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Covid 19: border crossing rules changes and vaccinations for kids to come

The Government of Canada made a pair of significant announcements Friday in the country’s fight against Covid-19.

Health Canada has officially given approval for the use of the Pfizer-BioNTech Comirnaty vaccine for children aged 5–11.

In a statement made to the media, Health Canada said that the vaccine was 90.7 per cent effective in preventing Covid-19 infections in children.

Health Canada also said that there were no serious side effects identified in patients during the clinical trials performed by Pfizer-BioNTech.

The Public Health Agency of Canada said that the pediatric formulation of the Comirnaty vaccine offered similar protection to that of older children and youth who have received the adolescent formulation.

Approximately 391,000 children aged 5–11 are now eligible for the vaccine according to population statistics provided by the Government of Alberta.

Premier Jason Kenney said in a pre-recorded video released to social media Friday morning, that the pediatric version of their vaccine has gone through exhaustive trials, and been proven to be safe and effective.

“We would certainly encourage parents of children between the ages of 5 and eleven, who till now have not been eligible to receive the regular vaccine, to look at the information about the safety and efficacy of those vaccines,” he said.

All of the vaccines approved for use in Canada have undergone extensive human clinical trials on volunteers, and Health Canada makes the results of those trials available on their Covid-19 treatment and vaccines website.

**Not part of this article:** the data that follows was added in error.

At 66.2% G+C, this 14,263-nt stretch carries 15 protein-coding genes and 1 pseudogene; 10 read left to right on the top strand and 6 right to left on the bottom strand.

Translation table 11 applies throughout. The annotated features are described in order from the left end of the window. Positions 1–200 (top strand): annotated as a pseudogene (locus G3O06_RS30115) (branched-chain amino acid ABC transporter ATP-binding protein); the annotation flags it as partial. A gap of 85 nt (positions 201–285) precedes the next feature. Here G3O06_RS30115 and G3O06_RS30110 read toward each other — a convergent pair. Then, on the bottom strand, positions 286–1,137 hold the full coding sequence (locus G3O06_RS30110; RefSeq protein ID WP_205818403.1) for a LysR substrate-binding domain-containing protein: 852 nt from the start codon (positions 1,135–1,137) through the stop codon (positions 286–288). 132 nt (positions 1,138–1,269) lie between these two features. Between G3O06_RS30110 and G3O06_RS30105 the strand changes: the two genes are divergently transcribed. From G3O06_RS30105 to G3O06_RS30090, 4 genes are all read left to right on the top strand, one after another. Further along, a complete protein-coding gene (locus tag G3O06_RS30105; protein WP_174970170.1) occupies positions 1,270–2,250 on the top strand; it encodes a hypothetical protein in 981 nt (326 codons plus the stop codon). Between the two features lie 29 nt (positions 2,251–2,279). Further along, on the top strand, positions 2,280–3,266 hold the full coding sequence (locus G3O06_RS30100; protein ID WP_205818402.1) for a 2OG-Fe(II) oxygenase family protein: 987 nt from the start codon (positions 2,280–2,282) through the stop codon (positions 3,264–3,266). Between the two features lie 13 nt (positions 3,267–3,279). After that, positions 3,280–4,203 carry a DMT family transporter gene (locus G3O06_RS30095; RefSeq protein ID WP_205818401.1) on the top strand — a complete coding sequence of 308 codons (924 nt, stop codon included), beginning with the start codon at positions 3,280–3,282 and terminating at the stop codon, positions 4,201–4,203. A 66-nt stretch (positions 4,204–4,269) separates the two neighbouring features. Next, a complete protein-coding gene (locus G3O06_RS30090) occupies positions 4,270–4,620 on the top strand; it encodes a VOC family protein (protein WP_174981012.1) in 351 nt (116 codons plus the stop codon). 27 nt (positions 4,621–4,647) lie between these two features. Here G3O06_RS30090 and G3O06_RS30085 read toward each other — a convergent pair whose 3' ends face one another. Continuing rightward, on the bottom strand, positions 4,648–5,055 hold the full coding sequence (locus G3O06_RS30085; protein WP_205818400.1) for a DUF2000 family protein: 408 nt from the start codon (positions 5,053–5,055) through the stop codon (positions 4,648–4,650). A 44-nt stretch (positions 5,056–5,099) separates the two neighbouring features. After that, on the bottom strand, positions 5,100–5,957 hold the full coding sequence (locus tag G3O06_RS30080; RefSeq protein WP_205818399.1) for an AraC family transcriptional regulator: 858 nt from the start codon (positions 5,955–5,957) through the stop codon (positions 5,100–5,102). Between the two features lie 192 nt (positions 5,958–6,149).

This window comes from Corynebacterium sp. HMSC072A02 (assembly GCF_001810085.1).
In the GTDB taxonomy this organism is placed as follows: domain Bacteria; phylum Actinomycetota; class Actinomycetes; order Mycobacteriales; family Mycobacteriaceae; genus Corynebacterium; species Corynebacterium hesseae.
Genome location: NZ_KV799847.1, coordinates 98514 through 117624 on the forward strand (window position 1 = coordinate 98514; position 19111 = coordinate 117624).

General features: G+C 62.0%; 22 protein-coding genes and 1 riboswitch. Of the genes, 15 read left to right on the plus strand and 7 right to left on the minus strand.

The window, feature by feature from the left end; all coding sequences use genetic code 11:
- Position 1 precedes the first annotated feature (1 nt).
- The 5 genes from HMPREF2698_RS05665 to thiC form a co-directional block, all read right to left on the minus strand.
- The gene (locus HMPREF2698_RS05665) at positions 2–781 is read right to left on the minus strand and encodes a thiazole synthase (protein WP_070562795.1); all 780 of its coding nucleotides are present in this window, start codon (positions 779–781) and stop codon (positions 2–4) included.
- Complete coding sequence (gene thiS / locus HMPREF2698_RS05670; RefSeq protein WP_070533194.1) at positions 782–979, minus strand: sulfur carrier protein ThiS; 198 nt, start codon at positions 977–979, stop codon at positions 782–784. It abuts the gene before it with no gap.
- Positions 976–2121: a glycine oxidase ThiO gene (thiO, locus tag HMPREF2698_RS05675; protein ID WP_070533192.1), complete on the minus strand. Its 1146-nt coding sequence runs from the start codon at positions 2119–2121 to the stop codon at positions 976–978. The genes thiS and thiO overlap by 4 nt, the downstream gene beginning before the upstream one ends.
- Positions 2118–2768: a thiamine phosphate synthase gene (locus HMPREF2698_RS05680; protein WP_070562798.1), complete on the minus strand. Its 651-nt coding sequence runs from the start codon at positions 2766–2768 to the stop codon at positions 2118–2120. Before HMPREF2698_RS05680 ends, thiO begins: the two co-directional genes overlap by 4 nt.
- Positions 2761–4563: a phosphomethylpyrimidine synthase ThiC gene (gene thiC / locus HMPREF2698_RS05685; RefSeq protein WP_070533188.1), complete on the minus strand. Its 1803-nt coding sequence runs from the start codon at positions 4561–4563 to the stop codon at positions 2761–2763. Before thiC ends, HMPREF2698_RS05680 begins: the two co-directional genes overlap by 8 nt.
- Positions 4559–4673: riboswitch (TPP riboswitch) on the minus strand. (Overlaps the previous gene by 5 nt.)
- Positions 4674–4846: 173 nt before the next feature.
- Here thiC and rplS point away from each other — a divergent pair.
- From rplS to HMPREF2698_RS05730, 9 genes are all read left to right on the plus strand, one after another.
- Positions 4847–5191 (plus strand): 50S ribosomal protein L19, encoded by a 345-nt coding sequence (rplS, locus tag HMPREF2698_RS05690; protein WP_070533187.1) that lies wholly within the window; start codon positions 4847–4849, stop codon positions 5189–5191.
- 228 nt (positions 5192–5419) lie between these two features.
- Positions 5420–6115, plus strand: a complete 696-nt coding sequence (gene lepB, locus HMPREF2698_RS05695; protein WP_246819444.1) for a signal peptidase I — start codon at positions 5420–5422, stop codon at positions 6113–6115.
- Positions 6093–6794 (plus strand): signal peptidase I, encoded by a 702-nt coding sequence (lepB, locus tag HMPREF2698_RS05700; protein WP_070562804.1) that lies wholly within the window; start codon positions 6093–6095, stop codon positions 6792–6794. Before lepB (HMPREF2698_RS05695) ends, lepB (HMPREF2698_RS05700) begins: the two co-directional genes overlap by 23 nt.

Doses are expected to arrive in Alberta next week. Parents can pre-register their children for vaccinations through Alberta Health Services.

Alberta’s restrictions exemption program will not be extended to children aged 5 through eleven.

Changes coming to border crossing

Restrictions surrounding border crossings were also been loosened Friday.

Beginning on Nov. 30, fully vaccinated travelers who depart, and then re-enter Canada within 72 hours will not have to present a negative molecular Covid-19 test.

The lifting of this requirement will apply only to Canadian Citizens, permanent residents, or individuals registered under the Indian Act.

Currently, a negative molecular test is required, and that includes testing such as PCR, NAT, or RT-LAMP tests.

Deborah Yedlin, president and CEO of the Calgary Chamber of Commerce, said to LiveWire Calgary on Wednesday. before the announcement was made official, that this lifting of restrictions simplifies travel for Calgary businesses.

“That PCR test requirement was creating a lot of transactional friction,” she said.

“This absolutely simplifies it, and it is so critical that this is a barrier that’s been eliminated—it was a huge barrier, it was a barrier for tourism, hospitality, and trade, and this is this is tremendous news for the economy.”

Currently, as of Nov. 18, 127 of Alberta’s 5,384 active cases have been identified as being due to travel.